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socrateaser
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A divorced couple have an agreement that the ex-husband will

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A divorced couple have an agreement that the ex-husband will pass 50% (after tax) of any commission through to his ex-wife. He made an error on his tax withholding and owed $60,000 to the IRS. He paid the IRS and is asking that his ex-wife repay him the $30,000 (half of what he owed the IRS). This situation presents several questions. Is the ex-wife obligated to pay the ex-husband the $30,000 for his taxes owed? If she does pay him can she deduct this as taxes paid when she prepares her 2013 return? Or is this simply her returning an overpayment of the commission? Because he withheld too little in taxes and therefore passed more than he should have to his ex-wife? Also, will the ex-wife have to report the commissions as taxable income on her 2013 return? There is a separate payment for spousal support. Thanks for your help!
Hello,

What is the basis of the commissions (real estate sales, or something else)?

Also, if these commissions are based upon a government license, such as real estate, does wife have a license in same profession?

Thanks in advance.
Customer: replied 3 years ago.

Hello,


 


The ex-husband earns commissions through his employment based on job performance. He also receives bonus payments which are also split. These payments are not based on government contracts. In addition, he sold his business and receives "milestone" payments when certain goals are met. These payments are also split 50/50 with his ex-wife (after tax). All of these payments are made through his paycheck.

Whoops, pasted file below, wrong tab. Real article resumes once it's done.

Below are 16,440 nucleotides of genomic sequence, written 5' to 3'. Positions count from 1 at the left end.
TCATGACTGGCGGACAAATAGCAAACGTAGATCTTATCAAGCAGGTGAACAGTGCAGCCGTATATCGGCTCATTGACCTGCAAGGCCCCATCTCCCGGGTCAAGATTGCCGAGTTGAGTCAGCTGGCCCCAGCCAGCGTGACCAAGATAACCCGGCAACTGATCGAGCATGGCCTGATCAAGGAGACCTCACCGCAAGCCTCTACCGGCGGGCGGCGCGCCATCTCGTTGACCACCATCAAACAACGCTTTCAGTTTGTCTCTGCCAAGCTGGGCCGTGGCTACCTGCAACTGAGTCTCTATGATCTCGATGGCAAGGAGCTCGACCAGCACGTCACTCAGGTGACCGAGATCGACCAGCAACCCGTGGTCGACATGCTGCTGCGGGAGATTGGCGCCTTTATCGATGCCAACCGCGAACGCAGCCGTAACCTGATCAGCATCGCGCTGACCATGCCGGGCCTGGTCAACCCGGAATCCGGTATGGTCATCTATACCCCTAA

Thanks for your help!

Thanks for the added info.

If the amount of commissions was to be a 50/50 split after tax, then the question is: what is the definition of after tax for the purposes of the agreement.

After tax, can be the amount of commissions paid after withholding based upon the ex-husband's W-4, or it can be the amount of net income after the ex-husband has filed a final Form 1040 return with the IRS.

If the agreement is silent on how "after tax" is calculated, then the parties have a dispute that may require an arbitrator or judge to resolve.

As for the ex-wife's tax obligation, under federal tax law, a transfer of marital property incident to a divorce made within 12 months is generally not subject to income tax. But, what you describe here is not marital property -- it's future earnings, which is generally considered spousal support, when there is an agreement for such support.

Since you state that there is a separate agreement for spousal support, these payments would be either: (1) a "gift" from ex-husband to ex-wife, and thus not taxable (though reportable) to ex-husband, unless the aggregate amount of payments exceeds $5,250,000 during the ex-husband's lifetime; or (2) taxable income to ex-wife, but not deductible to ex-husband (a really, really bad deal for him, because this all should have been dealt with as additional spousal support).

In sum, this agreement is quite a hornet's nest. I'd love to provide a perfect solution here, but the reality is that there are probably a half dozen different ways to skin this cat. If it were me, I would try to revise the spousal support agreement to include these payments, because that would make the payments tax deductible to ex-husband.

Please let me know if my answer is helpful. And, thanks for using justanswer.com!
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